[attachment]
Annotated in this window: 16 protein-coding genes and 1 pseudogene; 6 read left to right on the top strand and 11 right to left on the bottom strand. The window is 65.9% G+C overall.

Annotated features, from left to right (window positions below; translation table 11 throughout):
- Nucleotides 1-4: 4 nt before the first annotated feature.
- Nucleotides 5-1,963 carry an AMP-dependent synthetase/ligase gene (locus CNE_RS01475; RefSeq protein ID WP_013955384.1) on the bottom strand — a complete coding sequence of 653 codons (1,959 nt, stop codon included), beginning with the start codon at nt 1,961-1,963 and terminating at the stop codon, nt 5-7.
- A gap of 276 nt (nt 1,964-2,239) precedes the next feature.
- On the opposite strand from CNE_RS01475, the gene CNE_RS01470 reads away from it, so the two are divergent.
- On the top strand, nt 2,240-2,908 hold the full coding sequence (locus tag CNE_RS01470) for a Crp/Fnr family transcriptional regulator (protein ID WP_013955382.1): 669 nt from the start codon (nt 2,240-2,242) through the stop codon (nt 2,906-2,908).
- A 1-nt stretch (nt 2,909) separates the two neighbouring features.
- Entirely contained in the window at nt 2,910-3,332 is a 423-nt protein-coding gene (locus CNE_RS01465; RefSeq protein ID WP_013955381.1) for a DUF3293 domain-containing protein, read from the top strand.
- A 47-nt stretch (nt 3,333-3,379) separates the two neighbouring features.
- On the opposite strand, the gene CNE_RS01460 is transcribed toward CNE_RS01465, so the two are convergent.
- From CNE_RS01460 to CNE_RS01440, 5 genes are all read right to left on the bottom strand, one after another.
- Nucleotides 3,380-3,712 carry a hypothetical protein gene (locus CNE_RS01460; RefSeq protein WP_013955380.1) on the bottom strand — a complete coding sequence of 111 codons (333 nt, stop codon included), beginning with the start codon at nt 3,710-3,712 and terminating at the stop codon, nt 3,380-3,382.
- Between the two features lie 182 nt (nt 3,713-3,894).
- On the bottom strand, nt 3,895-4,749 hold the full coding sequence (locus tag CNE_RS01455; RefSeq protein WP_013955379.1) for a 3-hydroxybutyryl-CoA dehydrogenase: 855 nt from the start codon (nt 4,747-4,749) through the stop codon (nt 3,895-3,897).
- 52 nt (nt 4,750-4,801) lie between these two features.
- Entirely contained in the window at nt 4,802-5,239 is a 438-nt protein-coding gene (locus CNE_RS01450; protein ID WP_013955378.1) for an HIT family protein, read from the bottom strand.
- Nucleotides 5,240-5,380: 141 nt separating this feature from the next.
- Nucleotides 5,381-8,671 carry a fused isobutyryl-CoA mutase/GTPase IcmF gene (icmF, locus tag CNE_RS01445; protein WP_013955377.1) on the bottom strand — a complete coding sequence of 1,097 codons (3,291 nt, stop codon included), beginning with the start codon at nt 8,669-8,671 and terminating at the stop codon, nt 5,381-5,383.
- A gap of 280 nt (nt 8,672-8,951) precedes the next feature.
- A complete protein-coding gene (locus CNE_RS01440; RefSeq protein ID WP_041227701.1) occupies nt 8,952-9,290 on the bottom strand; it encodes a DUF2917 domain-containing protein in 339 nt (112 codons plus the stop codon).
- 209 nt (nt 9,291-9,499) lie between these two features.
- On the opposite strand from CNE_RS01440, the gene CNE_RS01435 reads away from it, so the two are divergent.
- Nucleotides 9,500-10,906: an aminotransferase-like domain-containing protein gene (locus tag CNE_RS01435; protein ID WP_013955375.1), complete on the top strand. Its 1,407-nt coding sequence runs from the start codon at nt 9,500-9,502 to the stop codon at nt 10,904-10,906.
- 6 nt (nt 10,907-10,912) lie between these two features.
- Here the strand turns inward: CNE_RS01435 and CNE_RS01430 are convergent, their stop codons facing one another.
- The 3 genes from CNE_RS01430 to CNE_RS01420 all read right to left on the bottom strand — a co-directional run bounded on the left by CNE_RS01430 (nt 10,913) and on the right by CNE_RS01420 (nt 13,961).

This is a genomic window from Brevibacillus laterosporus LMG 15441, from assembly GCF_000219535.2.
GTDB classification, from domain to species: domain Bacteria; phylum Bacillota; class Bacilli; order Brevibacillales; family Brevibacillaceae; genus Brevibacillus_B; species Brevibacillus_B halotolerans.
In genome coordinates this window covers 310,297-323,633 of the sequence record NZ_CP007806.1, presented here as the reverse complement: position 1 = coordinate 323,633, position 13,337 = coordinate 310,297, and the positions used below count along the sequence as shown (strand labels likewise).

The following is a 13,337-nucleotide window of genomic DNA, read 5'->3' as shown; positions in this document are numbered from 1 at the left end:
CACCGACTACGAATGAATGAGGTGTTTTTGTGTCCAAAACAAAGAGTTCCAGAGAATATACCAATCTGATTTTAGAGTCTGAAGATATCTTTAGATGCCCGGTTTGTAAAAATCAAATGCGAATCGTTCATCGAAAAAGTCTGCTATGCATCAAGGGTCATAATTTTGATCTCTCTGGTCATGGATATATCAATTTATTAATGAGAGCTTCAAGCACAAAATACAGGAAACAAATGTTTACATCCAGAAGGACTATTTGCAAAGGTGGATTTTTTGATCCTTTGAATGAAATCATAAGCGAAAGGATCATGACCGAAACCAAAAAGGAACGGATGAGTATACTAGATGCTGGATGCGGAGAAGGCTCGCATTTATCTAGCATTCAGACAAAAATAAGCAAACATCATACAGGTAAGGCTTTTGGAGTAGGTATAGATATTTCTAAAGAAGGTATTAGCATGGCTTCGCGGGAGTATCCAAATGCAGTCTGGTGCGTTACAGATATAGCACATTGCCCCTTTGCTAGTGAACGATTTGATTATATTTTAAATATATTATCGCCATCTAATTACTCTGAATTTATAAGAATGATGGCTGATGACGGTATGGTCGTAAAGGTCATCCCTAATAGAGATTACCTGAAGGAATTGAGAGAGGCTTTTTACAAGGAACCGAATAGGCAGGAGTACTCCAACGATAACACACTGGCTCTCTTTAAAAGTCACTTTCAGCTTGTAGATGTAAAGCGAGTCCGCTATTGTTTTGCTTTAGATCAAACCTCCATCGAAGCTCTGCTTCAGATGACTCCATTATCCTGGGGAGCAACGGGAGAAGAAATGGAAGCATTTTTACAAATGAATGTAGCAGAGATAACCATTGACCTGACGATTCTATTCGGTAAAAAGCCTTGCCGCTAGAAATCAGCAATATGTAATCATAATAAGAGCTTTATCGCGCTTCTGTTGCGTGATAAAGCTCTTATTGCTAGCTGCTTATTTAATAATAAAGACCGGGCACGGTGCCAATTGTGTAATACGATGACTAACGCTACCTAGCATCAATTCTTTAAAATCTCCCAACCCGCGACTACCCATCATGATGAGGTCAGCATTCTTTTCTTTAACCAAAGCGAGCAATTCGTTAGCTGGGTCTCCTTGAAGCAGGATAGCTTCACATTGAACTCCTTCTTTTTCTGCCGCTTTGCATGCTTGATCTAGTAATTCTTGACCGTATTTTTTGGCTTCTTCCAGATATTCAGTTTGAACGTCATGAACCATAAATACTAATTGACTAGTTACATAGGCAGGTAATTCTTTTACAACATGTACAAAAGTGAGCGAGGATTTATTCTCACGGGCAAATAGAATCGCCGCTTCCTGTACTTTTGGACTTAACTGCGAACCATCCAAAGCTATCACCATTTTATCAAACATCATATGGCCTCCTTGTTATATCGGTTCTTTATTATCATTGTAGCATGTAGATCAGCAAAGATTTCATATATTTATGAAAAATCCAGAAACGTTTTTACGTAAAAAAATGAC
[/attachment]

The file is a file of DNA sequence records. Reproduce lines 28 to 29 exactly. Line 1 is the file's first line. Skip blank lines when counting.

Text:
This is a genomic window from Brevibacillus laterosporus LMG 15441, from assembly GCF_000219535.2.
GTDB classification, from domain to species: domain Bacteria; phylum Bacillota; class Bacilli; order Brevibacillales; family Brevibacillaceae; genus Brevibacillus_B; species Brevibacillus_B halotolerans.